Superstar DJ and former member of Swedish House Mafia Steve Angello has also entrusted his solo work to Q. His first project was to mix Angello’s solo comeback “Yeah,” while Angello again called on Q’s mixing expertise when he worked with his follow-up track “Lights” – a track so big that Pete Tong premiered it twice on Radio 1.
When Angello teamed up with AN21 and Max Vangeli for “H8RS,” the first track from their duo’s debut album “People of the Night,” Q was asked to mix and master the rest of their album. Word of Q’s skills soon reached Angello’s former SHM colleague Sebastian Ingrosso, who tapped Q to mix his smash “Calling (Lose My Mind).”
Another DJ heavyweight sharing his beats with Q is the prolific A-Trak. In 2014, Q mixed his massive house track “Push,” which Stereogum heralded as “a beautifully absurd piece of work.” A-Trak got Q back in the studio again in 2015 to mix “We All Fall Down” which had received a global premiere courtesy of Zane Lowe at Beats 1.
Empire of the Sun and Tommy Trash, two of Australia’s biggest music exports, joined forces to help raise awareness for the (RED) Global Fund to fight AIDS and Q was on hand. He mixed “Celebrate,” a synth-charged banger and an immediate highlight of the Dance (RED) Save Lives, Vol. 2 compilation.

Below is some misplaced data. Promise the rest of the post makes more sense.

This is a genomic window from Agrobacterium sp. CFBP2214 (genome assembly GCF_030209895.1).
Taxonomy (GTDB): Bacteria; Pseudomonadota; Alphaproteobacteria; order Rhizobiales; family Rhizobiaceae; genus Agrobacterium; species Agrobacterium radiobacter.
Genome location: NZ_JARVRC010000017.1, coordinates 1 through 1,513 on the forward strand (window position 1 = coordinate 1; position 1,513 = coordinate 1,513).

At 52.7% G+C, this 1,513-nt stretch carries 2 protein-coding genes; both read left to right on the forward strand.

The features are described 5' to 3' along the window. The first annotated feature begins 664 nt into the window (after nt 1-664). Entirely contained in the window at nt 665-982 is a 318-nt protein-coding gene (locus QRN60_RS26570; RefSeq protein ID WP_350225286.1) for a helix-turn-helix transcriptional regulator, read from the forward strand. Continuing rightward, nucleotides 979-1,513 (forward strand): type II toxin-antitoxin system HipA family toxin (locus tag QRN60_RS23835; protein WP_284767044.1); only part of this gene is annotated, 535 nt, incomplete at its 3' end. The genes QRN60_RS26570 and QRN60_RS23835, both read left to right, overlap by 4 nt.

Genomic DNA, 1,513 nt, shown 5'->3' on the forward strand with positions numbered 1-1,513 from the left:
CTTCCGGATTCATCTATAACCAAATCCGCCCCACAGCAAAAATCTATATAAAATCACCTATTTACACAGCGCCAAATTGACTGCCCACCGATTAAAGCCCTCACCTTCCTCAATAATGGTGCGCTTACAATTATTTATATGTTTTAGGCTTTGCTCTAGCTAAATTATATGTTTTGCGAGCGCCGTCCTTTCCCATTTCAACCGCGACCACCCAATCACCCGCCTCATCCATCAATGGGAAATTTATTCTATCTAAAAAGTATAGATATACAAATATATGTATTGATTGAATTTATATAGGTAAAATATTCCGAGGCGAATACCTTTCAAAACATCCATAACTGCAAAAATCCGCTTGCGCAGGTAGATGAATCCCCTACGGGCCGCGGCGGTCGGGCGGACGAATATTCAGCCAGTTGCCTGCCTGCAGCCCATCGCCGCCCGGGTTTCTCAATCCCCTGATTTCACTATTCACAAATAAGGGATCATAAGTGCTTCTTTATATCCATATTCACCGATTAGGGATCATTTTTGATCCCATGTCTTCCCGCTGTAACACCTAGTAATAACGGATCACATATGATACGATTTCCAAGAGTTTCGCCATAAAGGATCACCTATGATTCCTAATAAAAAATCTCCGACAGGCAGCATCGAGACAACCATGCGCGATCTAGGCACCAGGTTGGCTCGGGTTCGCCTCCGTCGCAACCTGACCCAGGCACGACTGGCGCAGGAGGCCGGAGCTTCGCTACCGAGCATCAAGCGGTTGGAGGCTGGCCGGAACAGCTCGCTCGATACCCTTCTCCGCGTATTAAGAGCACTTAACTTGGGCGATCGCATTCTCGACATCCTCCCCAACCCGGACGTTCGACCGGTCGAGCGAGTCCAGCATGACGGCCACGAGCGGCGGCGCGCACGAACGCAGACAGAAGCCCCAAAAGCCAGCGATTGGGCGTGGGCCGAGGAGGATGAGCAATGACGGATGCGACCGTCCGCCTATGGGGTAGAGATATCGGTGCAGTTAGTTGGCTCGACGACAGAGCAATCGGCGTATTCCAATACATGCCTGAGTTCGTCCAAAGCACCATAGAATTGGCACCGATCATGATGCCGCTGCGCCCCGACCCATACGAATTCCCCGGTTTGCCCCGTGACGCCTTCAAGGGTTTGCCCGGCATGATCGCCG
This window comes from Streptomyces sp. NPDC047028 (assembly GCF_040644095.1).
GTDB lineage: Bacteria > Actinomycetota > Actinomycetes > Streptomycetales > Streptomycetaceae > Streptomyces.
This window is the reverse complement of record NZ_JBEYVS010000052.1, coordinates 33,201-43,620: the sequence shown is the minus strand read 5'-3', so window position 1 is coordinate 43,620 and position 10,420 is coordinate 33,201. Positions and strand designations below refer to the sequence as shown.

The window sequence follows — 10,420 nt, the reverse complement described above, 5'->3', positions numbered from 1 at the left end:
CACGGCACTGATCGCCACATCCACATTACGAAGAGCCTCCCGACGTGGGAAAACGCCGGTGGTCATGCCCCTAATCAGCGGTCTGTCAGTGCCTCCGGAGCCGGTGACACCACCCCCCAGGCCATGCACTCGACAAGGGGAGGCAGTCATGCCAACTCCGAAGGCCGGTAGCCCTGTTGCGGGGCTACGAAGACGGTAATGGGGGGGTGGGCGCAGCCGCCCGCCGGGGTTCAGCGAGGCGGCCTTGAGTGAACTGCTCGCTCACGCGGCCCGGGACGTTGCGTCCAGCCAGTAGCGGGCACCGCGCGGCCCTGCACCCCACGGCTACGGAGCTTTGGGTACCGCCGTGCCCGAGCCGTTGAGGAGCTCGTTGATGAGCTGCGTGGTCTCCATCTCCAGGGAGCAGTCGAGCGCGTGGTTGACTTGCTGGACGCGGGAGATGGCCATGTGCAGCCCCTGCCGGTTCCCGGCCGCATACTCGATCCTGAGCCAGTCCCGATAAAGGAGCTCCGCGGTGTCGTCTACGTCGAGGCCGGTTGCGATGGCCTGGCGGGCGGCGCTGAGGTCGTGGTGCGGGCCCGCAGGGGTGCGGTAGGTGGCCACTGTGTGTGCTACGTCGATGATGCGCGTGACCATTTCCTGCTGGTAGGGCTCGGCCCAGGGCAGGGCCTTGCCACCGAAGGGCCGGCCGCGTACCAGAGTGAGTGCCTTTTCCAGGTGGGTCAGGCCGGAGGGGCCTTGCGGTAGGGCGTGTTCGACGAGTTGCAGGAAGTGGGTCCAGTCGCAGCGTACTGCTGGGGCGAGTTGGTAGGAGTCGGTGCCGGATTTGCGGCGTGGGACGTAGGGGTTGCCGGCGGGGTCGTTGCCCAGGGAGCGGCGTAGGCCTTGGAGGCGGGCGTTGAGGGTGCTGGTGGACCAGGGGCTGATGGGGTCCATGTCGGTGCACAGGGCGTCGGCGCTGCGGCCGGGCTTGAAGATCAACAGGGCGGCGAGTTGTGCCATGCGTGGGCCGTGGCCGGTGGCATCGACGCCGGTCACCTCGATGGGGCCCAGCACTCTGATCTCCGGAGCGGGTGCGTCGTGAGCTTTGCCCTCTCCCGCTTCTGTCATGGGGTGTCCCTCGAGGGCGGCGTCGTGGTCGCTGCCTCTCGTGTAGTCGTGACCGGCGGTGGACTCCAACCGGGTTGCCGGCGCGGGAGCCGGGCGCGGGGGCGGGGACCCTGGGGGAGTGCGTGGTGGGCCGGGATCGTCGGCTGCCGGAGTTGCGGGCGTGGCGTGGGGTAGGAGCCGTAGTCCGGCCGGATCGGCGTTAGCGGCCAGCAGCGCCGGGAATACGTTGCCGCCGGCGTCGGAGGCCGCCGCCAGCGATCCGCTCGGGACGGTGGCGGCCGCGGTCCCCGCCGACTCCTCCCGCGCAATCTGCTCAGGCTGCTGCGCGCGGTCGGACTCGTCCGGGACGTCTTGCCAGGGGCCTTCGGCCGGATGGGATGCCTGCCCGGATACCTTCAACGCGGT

When Vince Clarke and Depeche Mode’s Martin Gore reunited for the first time in 30 years, they were looking for the perfect mix engineer to collaborate with on their project VCMG. Q was selected to mix VCMG’s critically-lauded 2012 album “SSSS.” Around the same time, Q mixed some additional tracks for Erasure’s 2011 album “Tomorrow’s World.” It’s a relationship that endured as Q reunited with Martin Gore to provide remix duties as Überzone for Depeche Mode’s track “Should Be Higher” from their 2013 album “Delta Machine.”
However, Q’s talents have not stayed within the confines of the dance music scene. In 2013 he mixed the self-titled debut album from post-industrial band Factory Floor. A year later, avant-garde noise provocateurs Liars called upon him to mix their album “Mess.” Shortly after, Q lent his mixing and mastering expertise to the debut album by HeCTA, the experimental electronic side-project of Lambchop leader Kurt Wagner, all while in the midst of mix and additional production on The Gromble’s forthcoming debut album.
Last year saw Q reunite with Martin Gore to mix his second solo album “MG,” as he also took on mixing responsibilities for Yacht to help refine the LA-based duo’s album “I Thought The Future Would Be Cooler.”
As well as being a gifted mixer, Q has proven himself as a skillful mastering engineer. He’s mastered for regular collaborators Metric, Gore and Ingrosso, plus Tommy Trash, Pretty Lights, Odesza and Borahm Lee.
It’s an exciting world of opportunities for Q right now, but one that has been born from decades in the field. If you’re in need of an exemplary mixing job, this man should be at the head of the Q.